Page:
What can you do about it?
- Avoid draining people or situations. Learn to say NO to things!
- Do not over-train: (training vs draining, working out vs working IN, READ: Paul Chek’s book “How to Eat, Move and Be Healthy” for more on this)
- Do restorative exercises: see Paul Chek’s book – listed above – Qigong, meditation, restorative breathing, walking, very light/restorative yoga. Depending on your status, if you are going to lift weights, keep it moderate weight and low reps- not high intensity over long periods of time.
- Whenever you are not enjoying your life, assess whether you can:
- 1. change the situation
- 2. change yourself to fit the situation
- 3. leave the situation
- Keep a gratitude list.
- Play! With family, friends, pets.
- Read: “Are you driving your life or is your life driving you?”
- A well-balanced (for you!) Paleo diet – focus on quality proteins and fats, add starch pre and/or post workout as-needed for energy and recovery
- A variety of organic vegetables and fruit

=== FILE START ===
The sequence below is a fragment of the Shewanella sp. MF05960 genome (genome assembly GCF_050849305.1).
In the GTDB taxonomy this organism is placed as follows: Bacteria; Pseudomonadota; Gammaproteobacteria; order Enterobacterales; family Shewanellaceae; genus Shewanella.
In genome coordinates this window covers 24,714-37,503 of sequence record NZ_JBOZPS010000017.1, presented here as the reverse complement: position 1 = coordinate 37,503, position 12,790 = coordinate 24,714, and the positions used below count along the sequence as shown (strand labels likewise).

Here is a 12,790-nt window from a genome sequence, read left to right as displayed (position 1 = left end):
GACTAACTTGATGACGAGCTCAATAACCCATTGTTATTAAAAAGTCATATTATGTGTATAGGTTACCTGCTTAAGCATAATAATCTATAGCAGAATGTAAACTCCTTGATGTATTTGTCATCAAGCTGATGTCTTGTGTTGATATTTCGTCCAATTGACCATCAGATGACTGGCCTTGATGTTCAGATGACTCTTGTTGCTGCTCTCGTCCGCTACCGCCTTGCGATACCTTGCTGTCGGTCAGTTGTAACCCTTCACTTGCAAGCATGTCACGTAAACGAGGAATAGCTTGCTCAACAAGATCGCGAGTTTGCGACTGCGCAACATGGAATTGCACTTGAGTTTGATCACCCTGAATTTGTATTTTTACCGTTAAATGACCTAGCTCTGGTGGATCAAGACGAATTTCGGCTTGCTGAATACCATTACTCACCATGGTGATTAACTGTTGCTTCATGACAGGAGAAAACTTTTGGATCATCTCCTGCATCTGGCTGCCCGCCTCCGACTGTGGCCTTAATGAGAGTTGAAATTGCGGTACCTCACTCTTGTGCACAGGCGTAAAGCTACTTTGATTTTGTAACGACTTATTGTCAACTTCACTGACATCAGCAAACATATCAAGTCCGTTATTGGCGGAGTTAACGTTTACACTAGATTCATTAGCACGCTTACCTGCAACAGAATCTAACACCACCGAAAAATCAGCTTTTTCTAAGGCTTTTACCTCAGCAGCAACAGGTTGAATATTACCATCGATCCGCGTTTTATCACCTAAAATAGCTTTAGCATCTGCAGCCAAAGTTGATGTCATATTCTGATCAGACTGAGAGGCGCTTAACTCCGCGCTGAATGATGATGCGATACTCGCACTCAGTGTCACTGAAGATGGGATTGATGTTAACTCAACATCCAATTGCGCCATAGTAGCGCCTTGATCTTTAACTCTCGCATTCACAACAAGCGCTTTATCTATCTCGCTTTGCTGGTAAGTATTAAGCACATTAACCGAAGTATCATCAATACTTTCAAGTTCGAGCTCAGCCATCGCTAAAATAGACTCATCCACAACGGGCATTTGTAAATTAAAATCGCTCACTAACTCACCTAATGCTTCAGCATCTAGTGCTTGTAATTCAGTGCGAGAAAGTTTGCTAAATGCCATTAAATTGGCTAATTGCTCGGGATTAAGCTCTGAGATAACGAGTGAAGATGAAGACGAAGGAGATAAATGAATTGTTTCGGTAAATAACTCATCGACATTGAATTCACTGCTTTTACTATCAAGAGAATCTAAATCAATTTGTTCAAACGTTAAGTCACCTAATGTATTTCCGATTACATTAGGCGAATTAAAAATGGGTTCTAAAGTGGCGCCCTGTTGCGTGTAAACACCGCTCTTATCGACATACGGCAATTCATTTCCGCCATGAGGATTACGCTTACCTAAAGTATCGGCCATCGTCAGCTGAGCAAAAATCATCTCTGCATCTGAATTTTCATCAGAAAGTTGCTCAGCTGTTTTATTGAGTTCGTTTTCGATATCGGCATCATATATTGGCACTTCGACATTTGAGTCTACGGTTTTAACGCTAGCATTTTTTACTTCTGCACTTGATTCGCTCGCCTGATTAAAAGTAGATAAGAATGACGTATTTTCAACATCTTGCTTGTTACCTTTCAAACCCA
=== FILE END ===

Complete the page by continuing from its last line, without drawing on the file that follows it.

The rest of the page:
- EFAs (omega 3 fatty acids) to manage inflammation and quiet the loop that feeds into higher cortisol production
- Add mineral sea salt to food / water
- Balanced meals – judge your “success” by how you feel entering your next meal (starving, shaky, low blood sugar?!)
Supplements & Nutrients in your food on which to focus:
Vitamin C – Citrus, strawberries, kiwi, cruciferous vegetables and green leafy vegetables are good food sources. This potent antioxidant has been shown to induce an anti-inflammatory response to prolonged exercise and stress and mitigates the rise of cortisol and subjective response to physiological stress in human studies. Generally a high-dose supplementation is recommended short-term and to bowel-tolerance. (Life Extension, 17)